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Monoculture is failing Nicaragua’s farmers

NGOs must acknowledge the risks to livelihoods and food security and teach smallholders to diversify for higher profits

 Farmers in Nicaragua need to diversify away from maize and beans to try fruit production and forestry. Photograph: Esteban Felix/AP
Farmers in Nicaragua need to diversify away from maize and beans to try fruit production and forestry. Photograph: Esteban Felix/AP

NICARAGUA JOURNAL – The traditional diet of maize and beans in Central America has seen extensive amounts of land dedicated to these two crops. This monoculture is threatening smallholders’ livelihoods and food security.

For the farmers on western Nicaragua’s volcanic range, who tend to favour beans over almost all other crops making a living from just beans is far from stable, despite the fertile soils.

As farmers fell trees to make space for land, deforestation has a negative effect on crop yields as increased erosion and surface run-off wash the nutrients from the once-rich volcanic soils. Similarly, environmental pressures such as meteorological variation leads to a high fall in yields.

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Marginalised communities with limited access to water for even basic needs have no capacity to irrigate in a dry year. They also rely on the rains relenting between July and August. If there is no dry spell, they cannot dry their beans which then spoil quicker. In some areas, should the winds change and the volcanoes’ acidic smoke billow over farmland, acid rain can destroy an entire harvest.

Enrique Bolaños, an agricultural engineer with Nuevas Esperanzas UK, an international NGO, surveyed a random selection of farmers in the hillside community of El Ojochal to better understand how these pressures affect them. Some years have been hard for everyone. But one of those surveyed, Marlon Alaniz, explained how yields fluctuate between farms even within a given year, making life even more unpredictable. From three plots of exactly the same area he recently harvested 1,600 lbs, 1,200 lbs and a very modest 300 lbs respectively.

Beyond the environmental pressures there is a series of economic ones too. When planting, farmers are forced to take out expensive loans in order to buy fertilizers to replace the earth’s natural nutrients that have been washed away.

When harvesting, they must invest in labour to get the job done when the beans are ripe and before the pods dry out. When selling, price fluctuations at market can turn even a successful harvest into a tiny profit. In the last decade, average market prices have shot up and down. This year alone they have oscillated between $20-97 per 100 lbs. But with creditors breathing down farmers’ necks, they rarely have the luxury of waiting for the market to pick up again.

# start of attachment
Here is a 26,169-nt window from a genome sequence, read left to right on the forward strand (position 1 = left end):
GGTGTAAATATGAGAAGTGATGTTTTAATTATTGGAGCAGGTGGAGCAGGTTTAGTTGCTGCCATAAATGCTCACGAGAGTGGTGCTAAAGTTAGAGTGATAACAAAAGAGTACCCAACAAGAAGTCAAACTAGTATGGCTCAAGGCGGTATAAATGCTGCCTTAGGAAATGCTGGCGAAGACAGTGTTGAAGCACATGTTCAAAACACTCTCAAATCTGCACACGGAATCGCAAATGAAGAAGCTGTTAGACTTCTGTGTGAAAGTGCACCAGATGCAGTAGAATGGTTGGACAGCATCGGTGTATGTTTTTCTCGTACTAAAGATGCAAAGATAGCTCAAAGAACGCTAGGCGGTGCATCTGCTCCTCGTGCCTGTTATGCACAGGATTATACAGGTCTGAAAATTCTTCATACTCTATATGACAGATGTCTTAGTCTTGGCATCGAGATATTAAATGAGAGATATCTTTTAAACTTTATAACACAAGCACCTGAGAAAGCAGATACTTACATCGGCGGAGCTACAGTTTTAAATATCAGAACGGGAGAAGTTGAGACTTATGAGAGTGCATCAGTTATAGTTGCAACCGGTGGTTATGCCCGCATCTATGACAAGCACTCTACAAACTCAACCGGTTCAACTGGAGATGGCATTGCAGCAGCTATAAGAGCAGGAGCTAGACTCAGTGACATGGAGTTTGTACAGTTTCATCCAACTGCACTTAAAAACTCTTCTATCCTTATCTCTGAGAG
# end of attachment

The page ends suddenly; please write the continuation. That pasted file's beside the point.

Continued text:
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Another farmer in El Ojochal, Mercedes Tercero, planted two hectares of beans in 2012, spending roughly $360 on pesticides and fertilizers. This is a significant outlay given the community’s average per capita income of less than $1 per day. Mercedes sold only a third of her harvest, making a net loss of at least $250. To be able to repay her loan and keep some beans to feed her family she had to sell an ox.

Keeping animals as insurance is one way farmers cope with heavy losses. Others migrate in search of work to subsidise this ever more unstable existence. Increasing a smallholder’s available land does not necessarily reduce their vulnerability. Often the more land they use, the more labourers and fertilizers they need, the greater the investment, and the bigger the fall when it all goes wrong.

It is clear that smallholders need viable alternatives. NGOs such as Nuevas Esperanzas are encouraging smallholder farmers to mitigate the risks with a diversified crop and income portfolio. This means growing a wider range of crops, including cash crops that respond differently to changing weather conditions. When your bean harvest fails, you can fall back on your pigeon pea or dragon fruit. Diversification also allows farmers to ride out market peaks and troughs. When bean prices tumble, pineapples might be in demand.

NGOs should also encourage farmers to incorporate forestry, as protecting and replanting trees has a positive effect on crop yields by reducing erosion. In communities like El Ojochal where people have traditionally seen the forest as unproductive, this should also show the more tangible benefits of reforestation.

Likewise, activities like beekeeping and fruit production both provide a profitable incentive for farmers to make a long-term investment in the forest around them.

Diversification does not necessarily require smallholder farmers to fundamentally change the way they live by abandoning subsistence crops like beans altogether. By improving their soil quality with biointensive techniques, composting and green manure, farmers can grow beans more efficiently and remove the need for expensive fertilizers that swallow up tiny profits.

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Even in a subsistence context, looking beyond staples to cash crops and other produce can be hugely beneficial. With climatic variations increasingly volatile, and economic pressures uncertain, NGOs should promote these solutions to offer more predictable yields and reliable prices in the long-term.

Source: The Guardian

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